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Marine Ecology Progress Series

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MEPS 528:161-172 (2015)  -  DOI: https://doi.org/10.3354/meps11271

Spatial analyses reveal conservation benefits for cold-water corals and sponges from small changes in a trawl fishery footprint

Cory R. Lagasse1,*, Anders Knudby2, Janelle Curtis3, Jessica L. Finney3, Sean P. Cox1

1School of Resource and Environmental Management, and 2Department of Geography, Simon Fraser University, 8888 University Drive, Burnaby, British Columbia V5A 1S6, Canada
3Pacific Biological Station, Fisheries and Oceans Canada, 3190 Hammond Bay Rd., Nanaimo, British Columbia V9T 6N7, Canada
*Corresponding author:

ABSTRACT: Spatial closures are an important component of regulations to protect cold-water corals and sponges from potential damage by bottom trawling. However, designing spatial closures can be challenging because the distribution of most cold-water coral and sponge habitat is unknown, and closures that overlap with fishing areas may reduce fishing opportunities and landings. In this paper, we examined trade-off relationships between bottom trawl fishery landings and the proportion of coral and sponge habitat protected by alternative spatial closure designs within Hecate Strait, British Columbia, Canada. We selected closures using a spatial optimization procedure involving 3 steps: (1) maximum entropy species distribution modelling to predict habitat suitability for Hexactinellida sponges and Alcyonacea and Pennatulacea corals, (2) matching habitat suitability predictions with spatially explicit estimates of bottom trawl landings value from at-sea observer data, and (3) Marxan spatial optimization to select closures that protect the most suitable coral and sponge habitat while minimizing losses in landings value. Our results suggest that the majority of coral and sponge habitat within Hecate Strait could be protected while maintaining existing fisheries value; spatial closures protecting up to 70% of the most suitable coral and sponge habitat resulted in negligible losses in trawl fishery landings. Protecting 99% of suitable coral and sponge habitats decreased landings value to 63% of its former total. Landings for rockfishes Sebastes and Sebastolobus spp. were the most sensitive to spatial closures, decreasing twice as much as average landings value for all groundfish species. By explicitly revealing potential trade-offs between fisheries and conservation objectives, our analysis provides a concrete starting point towards implementing spatial closures with increased transparency, credibility, and acceptability from stakeholders.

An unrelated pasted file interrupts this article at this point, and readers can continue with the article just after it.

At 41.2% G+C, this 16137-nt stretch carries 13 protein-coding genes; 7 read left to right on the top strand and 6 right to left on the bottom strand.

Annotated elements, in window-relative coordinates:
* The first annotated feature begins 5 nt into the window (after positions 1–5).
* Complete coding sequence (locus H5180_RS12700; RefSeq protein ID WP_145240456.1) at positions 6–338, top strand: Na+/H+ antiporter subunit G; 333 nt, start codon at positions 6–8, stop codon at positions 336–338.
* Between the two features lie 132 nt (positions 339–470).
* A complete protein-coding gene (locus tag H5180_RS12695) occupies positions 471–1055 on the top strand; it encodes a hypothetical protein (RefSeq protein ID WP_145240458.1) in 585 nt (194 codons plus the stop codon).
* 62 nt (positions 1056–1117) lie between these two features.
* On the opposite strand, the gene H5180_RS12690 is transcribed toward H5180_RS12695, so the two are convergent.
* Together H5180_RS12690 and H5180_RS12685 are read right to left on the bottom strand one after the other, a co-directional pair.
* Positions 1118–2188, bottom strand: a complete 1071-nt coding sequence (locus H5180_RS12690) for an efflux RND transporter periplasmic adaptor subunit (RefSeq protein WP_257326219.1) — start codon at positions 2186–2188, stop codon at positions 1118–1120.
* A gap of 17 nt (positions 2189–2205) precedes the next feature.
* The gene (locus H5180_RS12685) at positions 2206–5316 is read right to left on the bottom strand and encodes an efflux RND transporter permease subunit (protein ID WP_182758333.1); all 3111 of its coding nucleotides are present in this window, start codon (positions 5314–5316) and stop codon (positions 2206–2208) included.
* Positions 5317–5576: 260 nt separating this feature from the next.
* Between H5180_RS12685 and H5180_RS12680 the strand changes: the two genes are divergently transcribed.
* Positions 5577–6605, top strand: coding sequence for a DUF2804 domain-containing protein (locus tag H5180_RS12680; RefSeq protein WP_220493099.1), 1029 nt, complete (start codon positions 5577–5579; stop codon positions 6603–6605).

KEY WORDS: Bottom trawling · Cold-water corals and sponges · Conservation planning · Marxan · Maximum entropy · Species distribution modelling · Trade-offs


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Cite this article as: Lagasse CR, Knudby A, Curtis J, Finney JL, Cox SP (2015) Spatial analyses reveal conservation benefits for cold-water corals and sponges from small changes in a trawl fishery footprint. Mar Ecol Prog Ser 528:161-172. https://doi.org/10.3354/meps11271

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